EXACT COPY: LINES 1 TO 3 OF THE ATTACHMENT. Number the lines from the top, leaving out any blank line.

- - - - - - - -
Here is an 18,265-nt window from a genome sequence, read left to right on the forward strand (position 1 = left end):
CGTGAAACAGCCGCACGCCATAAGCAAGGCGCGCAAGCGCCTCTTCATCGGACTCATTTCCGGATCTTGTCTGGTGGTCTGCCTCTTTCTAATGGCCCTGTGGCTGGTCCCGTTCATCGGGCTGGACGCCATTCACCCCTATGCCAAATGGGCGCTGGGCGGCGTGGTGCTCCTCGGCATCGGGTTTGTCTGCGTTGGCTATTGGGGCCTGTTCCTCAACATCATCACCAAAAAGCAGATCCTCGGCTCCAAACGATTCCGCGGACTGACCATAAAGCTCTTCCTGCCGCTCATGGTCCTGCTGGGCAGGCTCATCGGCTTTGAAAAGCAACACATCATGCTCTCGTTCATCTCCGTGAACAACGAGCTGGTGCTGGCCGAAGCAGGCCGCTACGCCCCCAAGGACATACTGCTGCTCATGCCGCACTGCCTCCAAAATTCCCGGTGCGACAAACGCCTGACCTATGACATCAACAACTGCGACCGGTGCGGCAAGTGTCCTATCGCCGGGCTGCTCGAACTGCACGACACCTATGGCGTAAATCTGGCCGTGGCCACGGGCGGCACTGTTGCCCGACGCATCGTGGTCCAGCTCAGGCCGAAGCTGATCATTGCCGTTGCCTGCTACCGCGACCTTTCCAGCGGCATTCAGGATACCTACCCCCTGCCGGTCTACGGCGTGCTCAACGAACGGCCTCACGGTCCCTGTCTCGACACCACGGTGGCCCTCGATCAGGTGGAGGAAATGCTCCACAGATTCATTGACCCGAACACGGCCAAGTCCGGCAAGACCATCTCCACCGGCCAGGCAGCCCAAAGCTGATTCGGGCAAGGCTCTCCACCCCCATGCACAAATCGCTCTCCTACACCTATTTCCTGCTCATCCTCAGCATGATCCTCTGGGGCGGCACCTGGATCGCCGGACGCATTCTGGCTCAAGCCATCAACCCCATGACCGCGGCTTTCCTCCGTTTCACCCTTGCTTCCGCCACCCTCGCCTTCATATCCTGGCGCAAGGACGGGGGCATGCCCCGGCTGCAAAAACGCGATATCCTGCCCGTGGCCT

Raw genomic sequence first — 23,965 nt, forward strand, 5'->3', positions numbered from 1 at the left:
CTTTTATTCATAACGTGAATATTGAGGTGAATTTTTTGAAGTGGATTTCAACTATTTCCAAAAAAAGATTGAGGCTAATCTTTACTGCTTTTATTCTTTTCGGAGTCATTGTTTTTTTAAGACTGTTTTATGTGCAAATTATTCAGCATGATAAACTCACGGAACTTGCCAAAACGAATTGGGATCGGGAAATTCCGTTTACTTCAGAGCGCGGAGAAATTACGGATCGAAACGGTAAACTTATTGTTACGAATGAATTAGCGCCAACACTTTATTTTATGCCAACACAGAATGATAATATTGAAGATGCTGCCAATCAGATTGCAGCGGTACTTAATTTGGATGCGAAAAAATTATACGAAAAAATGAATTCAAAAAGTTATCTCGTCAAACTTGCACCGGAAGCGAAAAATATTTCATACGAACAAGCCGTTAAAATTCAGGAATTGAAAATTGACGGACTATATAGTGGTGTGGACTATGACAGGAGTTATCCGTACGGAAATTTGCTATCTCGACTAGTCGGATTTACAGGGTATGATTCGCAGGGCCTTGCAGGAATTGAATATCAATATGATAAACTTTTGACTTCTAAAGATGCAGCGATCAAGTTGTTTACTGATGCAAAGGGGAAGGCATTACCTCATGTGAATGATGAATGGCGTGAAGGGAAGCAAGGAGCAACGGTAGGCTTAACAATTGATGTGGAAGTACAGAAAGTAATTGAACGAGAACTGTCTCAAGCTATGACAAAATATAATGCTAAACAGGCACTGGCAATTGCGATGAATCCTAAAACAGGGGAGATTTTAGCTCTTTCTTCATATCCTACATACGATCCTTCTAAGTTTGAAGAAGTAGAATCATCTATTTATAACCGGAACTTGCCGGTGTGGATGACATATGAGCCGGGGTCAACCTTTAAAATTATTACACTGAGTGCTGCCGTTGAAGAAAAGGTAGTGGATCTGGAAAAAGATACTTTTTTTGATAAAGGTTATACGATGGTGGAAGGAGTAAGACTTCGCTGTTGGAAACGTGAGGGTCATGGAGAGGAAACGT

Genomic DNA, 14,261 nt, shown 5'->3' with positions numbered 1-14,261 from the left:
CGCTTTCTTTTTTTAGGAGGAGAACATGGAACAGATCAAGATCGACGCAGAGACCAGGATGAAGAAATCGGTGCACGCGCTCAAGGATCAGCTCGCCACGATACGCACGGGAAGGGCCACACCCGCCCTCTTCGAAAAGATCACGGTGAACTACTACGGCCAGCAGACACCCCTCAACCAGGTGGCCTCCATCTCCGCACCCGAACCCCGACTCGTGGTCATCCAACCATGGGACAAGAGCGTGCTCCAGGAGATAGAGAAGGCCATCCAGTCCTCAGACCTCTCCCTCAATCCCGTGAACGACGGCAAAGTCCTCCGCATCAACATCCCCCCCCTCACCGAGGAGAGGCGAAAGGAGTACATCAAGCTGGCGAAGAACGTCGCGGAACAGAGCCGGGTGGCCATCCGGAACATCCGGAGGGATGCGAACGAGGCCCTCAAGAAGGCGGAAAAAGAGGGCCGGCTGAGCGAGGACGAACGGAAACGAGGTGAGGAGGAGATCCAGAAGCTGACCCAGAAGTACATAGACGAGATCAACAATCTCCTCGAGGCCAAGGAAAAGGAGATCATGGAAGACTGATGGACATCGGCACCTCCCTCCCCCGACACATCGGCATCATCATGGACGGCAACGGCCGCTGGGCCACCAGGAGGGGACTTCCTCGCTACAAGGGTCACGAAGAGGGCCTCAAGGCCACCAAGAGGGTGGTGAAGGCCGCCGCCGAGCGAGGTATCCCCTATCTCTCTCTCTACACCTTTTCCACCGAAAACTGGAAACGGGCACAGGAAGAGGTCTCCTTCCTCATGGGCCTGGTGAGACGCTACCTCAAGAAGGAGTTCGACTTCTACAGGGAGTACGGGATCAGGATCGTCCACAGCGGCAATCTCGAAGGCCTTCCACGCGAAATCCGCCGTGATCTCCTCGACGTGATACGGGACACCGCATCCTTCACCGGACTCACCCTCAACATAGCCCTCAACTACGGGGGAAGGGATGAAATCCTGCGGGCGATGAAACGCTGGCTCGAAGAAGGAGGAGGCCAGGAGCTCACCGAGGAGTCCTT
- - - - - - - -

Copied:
Here is an 18,265-nt window from a genome sequence, read left to right on the forward strand (position 1 = left end):
CGTGAAACAGCCGCACGCCATAAGCAAGGCGCGCAAGCGCCTCTTCATCGGACTCATTTCCGGATCTTGTCTGGTGGTCTGCCTCTTTCTAATGGCCCTGTGGCTGGTCCCGTTCATCGGGCTGGACGCCATTCACCCCTATGCCAAATGGGCGCTGGGCGGCGTGGTGCTCCTCGGCATCGGGTTTGTCTGCGTTGGCTATTGGGGCCTGTTCCTCAACATCATCACCAAAAAGCAGATCCTCGGCTCCAAACGATTCCGCGGACTGACCATAAAGCTCTTCCTGCCGCTCATGGTCCTGCTGGGCAGGCTCATCGGCTTTGAAAAGCAACACATCATGCTCTCGTTCATCTCCGTGAACAACGAGCTGGTGCTGGCCGAAGCAGGCCGCTACGCCCCCAAGGACATACTGCTGCTCATGCCGCACTGCCTCCAAAATTCCCGGTGCGACAAACGCCTGACCTATGACATCAACAACTGCGACCGGTGCGGCAAGTGTCCTATCGCCGGGCTGCTCGAACTGCACGACACCTATGGCGTAAATCTGGCCGTGGCCACGGGCGGCACTGTTGCCCGACGCATCGTGGTCCAGCTCAGGCCGAAGCTGATCATTGCCGTTGCCTGCTACCGCGACCTTTCCAGCGGCATTCAGGATACCTACCCCCTGCCGGTCTACGGCGTGCTCAACGAACGGCCTCACGGTCCCTGTCTCGACACCACGGTGGCCCTCGATCAGGTGGAGGAAATGCTCCACAGATTCATTGACCCGAACACGGCCAAGTCCGGCAAGACCATCTCCACCGGCCAGGCAGCCCAAAGCTGATTCGGGCAAGGCTCTCCACCCCCATGCACAAATCGCTCTCCTACACCTATTTCCTGCTCATCCTCAGCATGATCCTCTGGGGCGGCACCTGGATCGCCGGACGCATTCTGGCTCAAGCCATCAACCCCATGACCGCGGCTTTCCTCCGTTTCACCCTTGCTTCCGCCACCCTCGCCTTCATATCCTGGCGCAAGGACGGGGGCATGCCCCGGCTGCAAAAACGCGATATCCTGCCCGTGGCCT

Raw genomic sequence first — 23,965 nt, forward strand, 5'->3', positions numbered from 1 at the left: